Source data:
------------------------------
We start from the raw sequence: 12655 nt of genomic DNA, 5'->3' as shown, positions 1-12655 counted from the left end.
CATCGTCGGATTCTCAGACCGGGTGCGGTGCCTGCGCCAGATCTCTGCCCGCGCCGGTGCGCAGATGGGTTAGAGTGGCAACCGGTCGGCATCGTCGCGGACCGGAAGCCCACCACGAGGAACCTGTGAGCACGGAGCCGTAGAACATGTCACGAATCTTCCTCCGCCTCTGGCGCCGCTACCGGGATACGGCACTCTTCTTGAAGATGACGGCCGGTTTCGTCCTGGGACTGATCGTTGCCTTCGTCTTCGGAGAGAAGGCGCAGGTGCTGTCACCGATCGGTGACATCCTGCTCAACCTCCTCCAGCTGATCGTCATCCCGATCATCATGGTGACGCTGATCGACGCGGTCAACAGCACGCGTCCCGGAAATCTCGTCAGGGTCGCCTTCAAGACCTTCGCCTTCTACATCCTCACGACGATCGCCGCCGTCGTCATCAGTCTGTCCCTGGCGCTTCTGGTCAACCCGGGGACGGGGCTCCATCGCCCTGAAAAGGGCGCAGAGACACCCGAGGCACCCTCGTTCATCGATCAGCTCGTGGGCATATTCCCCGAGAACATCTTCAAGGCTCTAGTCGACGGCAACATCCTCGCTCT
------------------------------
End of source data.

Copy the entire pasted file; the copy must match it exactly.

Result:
We start from the raw sequence: 12655 nt of genomic DNA, 5'->3' as shown, positions 1-12655 counted from the left end.
CATCGTCGGATTCTCAGACCGGGTGCGGTGCCTGCGCCAGATCTCTGCCCGCGCCGGTGCGCAGATGGGTTAGAGTGGCAACCGGTCGGCATCGTCGCGGACCGGAAGCCCACCACGAGGAACCTGTGAGCACGGAGCCGTAGAACATGTCACGAATCTTCCTCCGCCTCTGGCGCCGCTACCGGGATACGGCACTCTTCTTGAAGATGACGGCCGGTTTCGTCCTGGGACTGATCGTTGCCTTCGTCTTCGGAGAGAAGGCGCAGGTGCTGTCACCGATCGGTGACATCCTGCTCAACCTCCTCCAGCTGATCGTCATCCCGATCATCATGGTGACGCTGATCGACGCGGTCAACAGCACGCGTCCCGGAAATCTCGTCAGGGTCGCCTTCAAGACCTTCGCCTTCTACATCCTCACGACGATCGCCGCCGTCGTCATCAGTCTGTCCCTGGCGCTTCTGGTCAACCCGGGGACGGGGCTCCATCGCCCTGAAAAGGGCGCAGAGACACCCGAGGCACCCTCGTTCATCGATCAGCTCGTGGGCATATTCCCCGAGAACATCTTCAAGGCTCTAGTCGACGGCAACATCCTCGCTCT